31 Days of Stories 2011, Day 10: “Love Is Not a Pie” by Amy Bloom

May 10, 2011 by · 3 Comments 

From Come to Me

Note: The following discussion reveals essential plot details about the story under consideration. If you do not wish to be privy to such, etc., etc.

***

“In the middle of the eulogy at my mother’s boring and heart-breaking funeral, I began to think about calling off the wedding.” As first sentences in debut-story collections go, that one is a bit of an eye-opener. It’s got that elusive “hook” that creative writing teachers counsel their students to include in their opening salvos, but it’s also got the unexpected enjambment of “boring” and “heart-breaking” to describe the mother’s funeral – a fairly subtle literary effect. However, it is inevitably the glancing reference to the narrator’s wedding that will snag readers and make them curious to press on. The story’s second sentence provides more detail about the narrator’s hesitancy: “August 21 did not seem like a good date, John Wescott did not seem like a good person to marry, and I couldn’t see myself wearing the long white silk gown Mrs. Wescott had offered me.” It is not until the story’s close that we understand why “John Wescott did not seem like a good person to marry,” and by that point, most of our readerly expectations have been subverted.

“Love Is Not a Pie” takes the form of a flashback to the narrator’s childhood. At the reception following her mother’s funeral, the narrator, Ellen, spies Mr. DeCuervo, a longtime friend of her parents. The story flashes back to the summer Ellen was 11 and her sister, Lizzie, was eight (this, we are told, was Lizzie’s “last naked summer”). Part of that summer was spent in a cabin in Maine, where Mr. DeCuervo and his eight-year-old daughter Gisella joined Ellen and her family.

As the summer unfolds, 11-year-old Ellen witnesses her mother and Mr. DeCuervo interacting in ways she doesn’t understand, but seems to instinctively question. Mr. DeCuervo dances with Ellen’s mother “as though they’d been waiting all their lives for each song.” One night, Ellen awakes and goes to the kitchen for a glass of water; en route, she notices her mother and Mr. DeCuervo embracing: “I remember being surprised, and puzzled. I had seen movies; if you hugged someone like you’d never let them go, surely you were supposed to be kissing, too.” Although Ellen remains perturbed by the gestures and body language that her mother and Mr. DeCuervo engage in, a more experienced reader is able to interpret the signs and conclude that the two are having an affair.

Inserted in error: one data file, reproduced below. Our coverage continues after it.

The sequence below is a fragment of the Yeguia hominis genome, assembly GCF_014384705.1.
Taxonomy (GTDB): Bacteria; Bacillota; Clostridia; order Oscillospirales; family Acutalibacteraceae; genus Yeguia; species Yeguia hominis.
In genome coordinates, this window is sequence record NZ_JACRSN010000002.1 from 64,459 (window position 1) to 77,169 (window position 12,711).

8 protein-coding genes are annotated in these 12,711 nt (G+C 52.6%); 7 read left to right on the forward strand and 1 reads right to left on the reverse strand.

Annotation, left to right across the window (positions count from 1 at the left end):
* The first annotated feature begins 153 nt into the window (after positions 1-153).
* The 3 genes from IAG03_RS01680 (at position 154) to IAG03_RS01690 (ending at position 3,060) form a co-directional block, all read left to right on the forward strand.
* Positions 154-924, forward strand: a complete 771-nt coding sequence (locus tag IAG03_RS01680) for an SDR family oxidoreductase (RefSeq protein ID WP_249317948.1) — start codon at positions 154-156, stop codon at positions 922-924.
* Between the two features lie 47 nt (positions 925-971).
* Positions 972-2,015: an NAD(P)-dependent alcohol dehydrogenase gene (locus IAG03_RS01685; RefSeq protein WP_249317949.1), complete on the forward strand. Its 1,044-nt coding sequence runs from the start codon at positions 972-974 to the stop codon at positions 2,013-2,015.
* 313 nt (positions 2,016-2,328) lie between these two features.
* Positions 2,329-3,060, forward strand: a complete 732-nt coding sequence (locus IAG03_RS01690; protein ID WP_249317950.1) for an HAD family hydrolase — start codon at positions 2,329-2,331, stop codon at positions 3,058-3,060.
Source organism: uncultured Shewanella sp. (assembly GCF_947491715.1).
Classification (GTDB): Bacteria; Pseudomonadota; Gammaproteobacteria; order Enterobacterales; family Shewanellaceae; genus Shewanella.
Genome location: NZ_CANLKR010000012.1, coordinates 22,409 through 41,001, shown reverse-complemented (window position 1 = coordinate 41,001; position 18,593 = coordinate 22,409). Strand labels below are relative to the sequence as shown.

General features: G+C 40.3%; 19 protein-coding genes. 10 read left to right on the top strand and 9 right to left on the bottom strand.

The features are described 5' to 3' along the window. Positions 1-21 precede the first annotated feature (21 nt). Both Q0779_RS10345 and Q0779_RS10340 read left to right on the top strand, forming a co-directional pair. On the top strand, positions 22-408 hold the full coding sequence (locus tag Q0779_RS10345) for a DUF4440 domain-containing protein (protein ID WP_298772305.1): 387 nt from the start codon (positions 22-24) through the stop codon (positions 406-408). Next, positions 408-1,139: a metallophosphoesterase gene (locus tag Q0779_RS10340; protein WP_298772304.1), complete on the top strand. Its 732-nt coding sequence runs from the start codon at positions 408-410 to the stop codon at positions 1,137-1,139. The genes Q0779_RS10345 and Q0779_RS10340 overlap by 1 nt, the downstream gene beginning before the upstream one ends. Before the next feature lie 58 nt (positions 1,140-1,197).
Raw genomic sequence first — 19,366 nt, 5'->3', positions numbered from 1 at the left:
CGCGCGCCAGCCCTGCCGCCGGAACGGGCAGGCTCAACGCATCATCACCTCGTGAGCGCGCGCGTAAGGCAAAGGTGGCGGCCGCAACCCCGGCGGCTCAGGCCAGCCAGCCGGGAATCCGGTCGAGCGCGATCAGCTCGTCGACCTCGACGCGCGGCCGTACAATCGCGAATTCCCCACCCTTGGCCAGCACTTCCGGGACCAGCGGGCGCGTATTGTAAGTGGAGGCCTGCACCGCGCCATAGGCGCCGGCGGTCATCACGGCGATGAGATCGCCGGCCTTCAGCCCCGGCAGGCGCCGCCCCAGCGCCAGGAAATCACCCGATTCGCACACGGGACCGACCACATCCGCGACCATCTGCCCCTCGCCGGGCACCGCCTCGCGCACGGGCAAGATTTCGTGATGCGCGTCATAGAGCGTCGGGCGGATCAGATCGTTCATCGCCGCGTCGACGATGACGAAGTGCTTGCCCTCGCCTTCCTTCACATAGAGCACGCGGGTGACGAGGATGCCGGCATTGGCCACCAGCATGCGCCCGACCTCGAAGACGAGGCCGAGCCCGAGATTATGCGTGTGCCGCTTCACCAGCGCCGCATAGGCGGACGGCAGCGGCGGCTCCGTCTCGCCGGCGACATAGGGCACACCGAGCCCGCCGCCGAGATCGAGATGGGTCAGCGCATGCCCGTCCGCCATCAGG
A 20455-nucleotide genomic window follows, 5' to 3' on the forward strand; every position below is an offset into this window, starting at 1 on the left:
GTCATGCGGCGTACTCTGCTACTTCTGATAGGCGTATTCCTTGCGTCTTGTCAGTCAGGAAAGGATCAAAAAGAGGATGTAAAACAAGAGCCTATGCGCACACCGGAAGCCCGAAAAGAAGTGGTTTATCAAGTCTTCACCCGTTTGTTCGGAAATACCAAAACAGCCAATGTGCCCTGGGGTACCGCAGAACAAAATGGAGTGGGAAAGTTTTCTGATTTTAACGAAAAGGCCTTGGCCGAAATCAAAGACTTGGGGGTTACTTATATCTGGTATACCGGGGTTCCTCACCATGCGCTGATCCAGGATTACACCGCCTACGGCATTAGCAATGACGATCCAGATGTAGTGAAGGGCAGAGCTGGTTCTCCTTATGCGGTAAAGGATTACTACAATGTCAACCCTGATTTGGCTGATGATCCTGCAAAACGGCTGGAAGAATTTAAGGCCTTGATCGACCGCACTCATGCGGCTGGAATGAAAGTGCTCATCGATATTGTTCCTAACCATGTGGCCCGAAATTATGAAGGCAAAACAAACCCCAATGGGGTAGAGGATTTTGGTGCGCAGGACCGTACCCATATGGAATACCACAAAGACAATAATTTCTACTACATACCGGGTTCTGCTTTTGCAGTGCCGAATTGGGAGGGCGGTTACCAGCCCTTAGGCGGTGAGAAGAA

Such a worldly reader would be wrong.

Rather than engaging in an extra-marital affair, it transpires that Ellen’s father, mother, and Mr. DeCuervo are partners in a committed ménage-a-trois, with the full consent of all parties. Of course, this is not something that the 11-year-old Ellen is capable of understanding. When she suffers stomach cramps in the middle of the night, she rises to seek help from her mother and finds the three adults curled up in bed together. “What was that, I thought, what did I see?” The situation continues to vex Ellen into adulthood, and it is only after their mother falls ill that she and her sister discuss it openly. Lizzie confronts her mother about the relationship with Mr. DeCuervo, and relates their conversation to her sister:

I asked her how she could do it, love them both, and how they could stand it. And she said, “Love is not a pie, honey. I love you and Ellen differently because you are different people, wonderful people, but not at all the same. And so who I am with each of you is different, unique to us. I didn’t choose between you. And it’s the same way with Daddy and Bolivar. People think it can’t be that way, but it can. You just have to find the right people.”

In addition to being a writer, Bloom is also a practising psychotherapist, and the mother’s explanation contains a bit too much of a therapist’s language to be entirely believable. Still, the tolerance for alternative lifestyles is refreshing in a fiction about family; rather than pulling the family unit apart, the triangular relationship between the parents and Mr. DeCuervo helps to cement it, and eventually leads to Ellen’s realization that she can’t go through with her marriage: “I didn’t come from a normal family, I wasn’t ready to get normal.”

“Normal” is a loaded word for Bloom, who used it as the title for her non-fiction work Normal: Transsexual CEOs, Crossdressing Cops and Hermaphrodites with Attitude. Freud once stated, “The only unnatural sexual behaviour is none at all,” and although it’s not at all clear that Bloom would endorse this statement, her work insists that sexuality exists on a sliding scale, where the idea of “normalcy” doesn’t apply. Her approach to sexual dynamics is one of compassionate tolerance and inclusion, not judgment or opprobrium. Instead of Freud, Bloom is closer to John Lennon: “Whatever gets you through the night.”